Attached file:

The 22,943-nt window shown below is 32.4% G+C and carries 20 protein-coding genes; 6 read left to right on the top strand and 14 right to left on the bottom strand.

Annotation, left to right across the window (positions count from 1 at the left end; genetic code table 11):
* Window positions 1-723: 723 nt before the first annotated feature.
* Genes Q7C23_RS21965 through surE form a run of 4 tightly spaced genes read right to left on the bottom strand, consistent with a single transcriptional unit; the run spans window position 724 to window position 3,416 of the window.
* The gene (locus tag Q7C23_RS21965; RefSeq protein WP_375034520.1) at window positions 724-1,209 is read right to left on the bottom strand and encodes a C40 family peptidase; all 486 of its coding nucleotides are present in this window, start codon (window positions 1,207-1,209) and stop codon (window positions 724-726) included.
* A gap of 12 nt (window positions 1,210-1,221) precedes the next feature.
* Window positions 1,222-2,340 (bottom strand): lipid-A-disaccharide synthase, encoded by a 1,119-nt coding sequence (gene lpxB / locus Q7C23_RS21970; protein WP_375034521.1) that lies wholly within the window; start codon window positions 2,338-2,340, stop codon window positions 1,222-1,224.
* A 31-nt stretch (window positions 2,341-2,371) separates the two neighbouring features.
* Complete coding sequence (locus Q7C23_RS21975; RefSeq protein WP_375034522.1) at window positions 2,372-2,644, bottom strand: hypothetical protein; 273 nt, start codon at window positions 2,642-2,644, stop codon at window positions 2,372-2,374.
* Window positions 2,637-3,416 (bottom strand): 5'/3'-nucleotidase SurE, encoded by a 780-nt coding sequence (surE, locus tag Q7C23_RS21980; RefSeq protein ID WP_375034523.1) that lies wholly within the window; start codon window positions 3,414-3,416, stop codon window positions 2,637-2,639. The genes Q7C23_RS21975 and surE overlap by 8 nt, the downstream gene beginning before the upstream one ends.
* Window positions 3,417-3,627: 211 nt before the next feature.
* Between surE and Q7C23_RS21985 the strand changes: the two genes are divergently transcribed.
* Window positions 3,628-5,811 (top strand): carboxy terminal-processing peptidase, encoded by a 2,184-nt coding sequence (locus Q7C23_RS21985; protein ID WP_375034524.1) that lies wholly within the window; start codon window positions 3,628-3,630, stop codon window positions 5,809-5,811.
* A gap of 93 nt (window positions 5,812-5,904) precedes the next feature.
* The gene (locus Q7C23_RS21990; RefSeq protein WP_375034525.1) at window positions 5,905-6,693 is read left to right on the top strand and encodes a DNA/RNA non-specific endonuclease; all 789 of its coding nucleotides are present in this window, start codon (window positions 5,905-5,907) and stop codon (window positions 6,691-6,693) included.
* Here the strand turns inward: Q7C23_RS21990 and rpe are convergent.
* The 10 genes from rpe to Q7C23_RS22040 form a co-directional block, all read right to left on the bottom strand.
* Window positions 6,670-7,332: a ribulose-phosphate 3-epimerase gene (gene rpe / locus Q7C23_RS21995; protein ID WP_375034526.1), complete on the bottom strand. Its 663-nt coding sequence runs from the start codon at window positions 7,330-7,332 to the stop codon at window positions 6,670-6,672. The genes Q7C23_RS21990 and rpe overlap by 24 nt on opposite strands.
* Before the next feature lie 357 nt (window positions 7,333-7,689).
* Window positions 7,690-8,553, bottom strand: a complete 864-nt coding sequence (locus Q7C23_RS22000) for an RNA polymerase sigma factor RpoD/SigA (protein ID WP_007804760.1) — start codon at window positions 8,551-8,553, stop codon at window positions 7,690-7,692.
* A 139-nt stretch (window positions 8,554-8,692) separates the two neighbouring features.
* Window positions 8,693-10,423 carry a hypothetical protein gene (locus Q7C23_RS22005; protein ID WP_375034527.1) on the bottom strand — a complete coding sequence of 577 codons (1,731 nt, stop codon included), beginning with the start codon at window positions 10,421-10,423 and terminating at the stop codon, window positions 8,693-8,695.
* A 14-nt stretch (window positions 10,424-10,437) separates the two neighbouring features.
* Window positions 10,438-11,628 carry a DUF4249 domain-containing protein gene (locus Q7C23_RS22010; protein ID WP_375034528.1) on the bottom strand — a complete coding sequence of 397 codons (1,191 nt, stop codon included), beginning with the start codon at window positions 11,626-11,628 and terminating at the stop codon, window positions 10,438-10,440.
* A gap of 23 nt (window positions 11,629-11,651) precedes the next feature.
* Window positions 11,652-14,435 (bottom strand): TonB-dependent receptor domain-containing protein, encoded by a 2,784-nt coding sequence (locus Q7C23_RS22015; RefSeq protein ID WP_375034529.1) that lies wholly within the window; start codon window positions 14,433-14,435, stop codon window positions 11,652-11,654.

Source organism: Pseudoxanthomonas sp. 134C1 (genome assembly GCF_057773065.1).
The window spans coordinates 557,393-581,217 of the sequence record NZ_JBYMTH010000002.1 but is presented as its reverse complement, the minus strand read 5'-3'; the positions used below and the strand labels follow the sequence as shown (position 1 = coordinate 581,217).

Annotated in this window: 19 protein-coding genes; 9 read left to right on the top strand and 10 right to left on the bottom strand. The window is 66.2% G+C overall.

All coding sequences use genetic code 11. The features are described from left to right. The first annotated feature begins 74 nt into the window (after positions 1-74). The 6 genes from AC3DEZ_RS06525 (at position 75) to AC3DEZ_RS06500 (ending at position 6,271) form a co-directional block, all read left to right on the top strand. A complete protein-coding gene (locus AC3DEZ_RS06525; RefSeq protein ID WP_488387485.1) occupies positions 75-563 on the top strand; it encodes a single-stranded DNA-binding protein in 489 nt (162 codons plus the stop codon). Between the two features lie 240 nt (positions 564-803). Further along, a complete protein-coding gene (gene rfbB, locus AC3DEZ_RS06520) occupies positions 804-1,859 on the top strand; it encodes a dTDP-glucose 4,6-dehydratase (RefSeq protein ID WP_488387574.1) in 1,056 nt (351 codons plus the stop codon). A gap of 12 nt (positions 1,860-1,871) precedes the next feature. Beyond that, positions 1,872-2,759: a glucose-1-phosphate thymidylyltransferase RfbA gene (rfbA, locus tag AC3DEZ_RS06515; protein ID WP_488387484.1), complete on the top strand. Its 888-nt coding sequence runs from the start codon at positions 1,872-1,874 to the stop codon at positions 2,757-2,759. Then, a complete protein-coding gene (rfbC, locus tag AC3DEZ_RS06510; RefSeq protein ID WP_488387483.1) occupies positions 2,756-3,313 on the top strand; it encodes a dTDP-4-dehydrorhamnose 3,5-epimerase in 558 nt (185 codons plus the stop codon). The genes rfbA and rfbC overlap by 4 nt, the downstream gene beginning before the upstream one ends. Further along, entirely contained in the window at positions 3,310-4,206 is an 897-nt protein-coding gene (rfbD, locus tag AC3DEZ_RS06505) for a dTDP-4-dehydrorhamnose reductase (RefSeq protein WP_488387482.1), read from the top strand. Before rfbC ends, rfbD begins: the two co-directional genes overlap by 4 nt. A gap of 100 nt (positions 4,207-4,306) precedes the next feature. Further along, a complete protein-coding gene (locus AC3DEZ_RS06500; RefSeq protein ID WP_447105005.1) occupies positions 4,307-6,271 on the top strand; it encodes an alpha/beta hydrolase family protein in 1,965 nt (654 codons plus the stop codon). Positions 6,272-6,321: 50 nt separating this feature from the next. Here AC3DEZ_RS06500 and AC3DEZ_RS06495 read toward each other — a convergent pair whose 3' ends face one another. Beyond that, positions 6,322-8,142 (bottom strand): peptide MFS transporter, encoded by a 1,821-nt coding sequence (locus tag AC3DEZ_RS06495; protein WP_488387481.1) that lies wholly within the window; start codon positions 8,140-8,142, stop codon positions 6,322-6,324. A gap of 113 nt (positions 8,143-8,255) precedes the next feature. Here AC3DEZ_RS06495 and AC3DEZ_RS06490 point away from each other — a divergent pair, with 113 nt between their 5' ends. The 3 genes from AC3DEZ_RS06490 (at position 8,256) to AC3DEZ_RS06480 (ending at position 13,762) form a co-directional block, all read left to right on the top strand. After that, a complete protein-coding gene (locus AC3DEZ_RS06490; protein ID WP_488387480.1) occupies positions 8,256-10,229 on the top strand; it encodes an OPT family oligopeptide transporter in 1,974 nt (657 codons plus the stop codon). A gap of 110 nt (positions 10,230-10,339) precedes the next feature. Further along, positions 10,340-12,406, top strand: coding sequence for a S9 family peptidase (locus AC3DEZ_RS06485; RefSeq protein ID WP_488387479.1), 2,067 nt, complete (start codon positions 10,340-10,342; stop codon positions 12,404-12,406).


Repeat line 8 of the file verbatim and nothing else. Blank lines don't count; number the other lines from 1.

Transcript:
* A 31-nt stretch (window positions 2,341-2,371) separates the two neighbouring features.